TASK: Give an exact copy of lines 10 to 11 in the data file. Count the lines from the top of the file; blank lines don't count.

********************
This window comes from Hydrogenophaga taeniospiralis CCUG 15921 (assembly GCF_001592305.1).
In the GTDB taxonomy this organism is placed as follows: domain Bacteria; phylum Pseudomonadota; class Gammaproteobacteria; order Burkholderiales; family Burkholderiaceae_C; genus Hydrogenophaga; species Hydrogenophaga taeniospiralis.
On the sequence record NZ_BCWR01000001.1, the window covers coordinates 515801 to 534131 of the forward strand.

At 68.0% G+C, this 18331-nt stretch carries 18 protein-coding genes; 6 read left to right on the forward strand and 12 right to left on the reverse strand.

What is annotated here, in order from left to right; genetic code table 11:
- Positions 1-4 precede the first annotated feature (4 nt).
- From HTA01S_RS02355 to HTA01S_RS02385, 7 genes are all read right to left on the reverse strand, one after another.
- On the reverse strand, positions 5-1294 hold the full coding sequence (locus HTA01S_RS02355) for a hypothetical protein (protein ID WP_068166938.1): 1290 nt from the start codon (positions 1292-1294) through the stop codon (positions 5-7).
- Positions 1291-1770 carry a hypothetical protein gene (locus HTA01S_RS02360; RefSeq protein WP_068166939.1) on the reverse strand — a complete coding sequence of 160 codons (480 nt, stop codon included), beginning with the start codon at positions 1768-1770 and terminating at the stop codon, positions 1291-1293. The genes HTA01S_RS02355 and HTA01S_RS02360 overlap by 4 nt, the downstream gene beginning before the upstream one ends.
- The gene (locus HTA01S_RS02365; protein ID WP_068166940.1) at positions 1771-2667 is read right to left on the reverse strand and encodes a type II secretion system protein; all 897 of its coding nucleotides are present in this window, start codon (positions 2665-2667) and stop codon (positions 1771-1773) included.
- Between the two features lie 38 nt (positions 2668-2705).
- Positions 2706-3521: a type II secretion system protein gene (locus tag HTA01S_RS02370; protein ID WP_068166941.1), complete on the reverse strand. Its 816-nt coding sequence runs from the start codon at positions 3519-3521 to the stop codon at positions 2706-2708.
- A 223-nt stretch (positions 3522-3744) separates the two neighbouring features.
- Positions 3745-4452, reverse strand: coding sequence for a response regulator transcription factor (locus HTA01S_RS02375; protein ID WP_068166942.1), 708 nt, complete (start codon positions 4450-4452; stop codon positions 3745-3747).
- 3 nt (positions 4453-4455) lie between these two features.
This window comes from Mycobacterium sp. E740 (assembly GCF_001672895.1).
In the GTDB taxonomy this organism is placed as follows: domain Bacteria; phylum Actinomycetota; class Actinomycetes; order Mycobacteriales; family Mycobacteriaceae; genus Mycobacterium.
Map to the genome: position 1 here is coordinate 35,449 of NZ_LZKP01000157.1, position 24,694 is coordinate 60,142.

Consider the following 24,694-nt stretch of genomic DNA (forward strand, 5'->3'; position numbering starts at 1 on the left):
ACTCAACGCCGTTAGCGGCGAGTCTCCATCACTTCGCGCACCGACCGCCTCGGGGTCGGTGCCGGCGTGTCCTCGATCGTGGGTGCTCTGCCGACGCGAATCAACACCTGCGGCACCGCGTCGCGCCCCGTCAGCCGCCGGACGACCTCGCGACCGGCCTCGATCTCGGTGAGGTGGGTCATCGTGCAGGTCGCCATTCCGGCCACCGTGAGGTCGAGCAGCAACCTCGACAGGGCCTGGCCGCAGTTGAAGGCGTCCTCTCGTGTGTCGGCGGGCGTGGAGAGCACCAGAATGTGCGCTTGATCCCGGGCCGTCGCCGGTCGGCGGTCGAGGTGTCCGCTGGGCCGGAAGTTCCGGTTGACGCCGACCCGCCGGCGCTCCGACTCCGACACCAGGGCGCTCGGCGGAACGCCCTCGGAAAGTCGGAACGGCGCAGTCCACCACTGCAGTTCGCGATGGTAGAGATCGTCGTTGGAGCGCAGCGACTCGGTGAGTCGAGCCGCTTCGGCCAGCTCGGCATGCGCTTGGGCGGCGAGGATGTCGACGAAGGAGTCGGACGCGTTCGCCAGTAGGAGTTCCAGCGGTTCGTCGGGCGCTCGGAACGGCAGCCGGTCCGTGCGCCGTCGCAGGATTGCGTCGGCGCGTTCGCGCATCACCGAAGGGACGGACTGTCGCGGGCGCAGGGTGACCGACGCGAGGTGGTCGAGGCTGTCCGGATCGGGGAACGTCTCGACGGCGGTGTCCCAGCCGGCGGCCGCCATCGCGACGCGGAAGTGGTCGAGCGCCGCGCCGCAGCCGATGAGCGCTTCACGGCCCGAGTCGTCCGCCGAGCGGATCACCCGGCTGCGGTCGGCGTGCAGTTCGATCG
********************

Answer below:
- The gene (locus HTA01S_RS02365; protein ID WP_068166940.1) at positions 1771-2667 is read right to left on the reverse strand and encodes a type II secretion system protein; all 897 of its coding nucleotides are present in this window, start codon (positions 2665-2667) and stop codon (positions 1771-1773) included.
- Between the two features lie 38 nt (positions 2668-2705).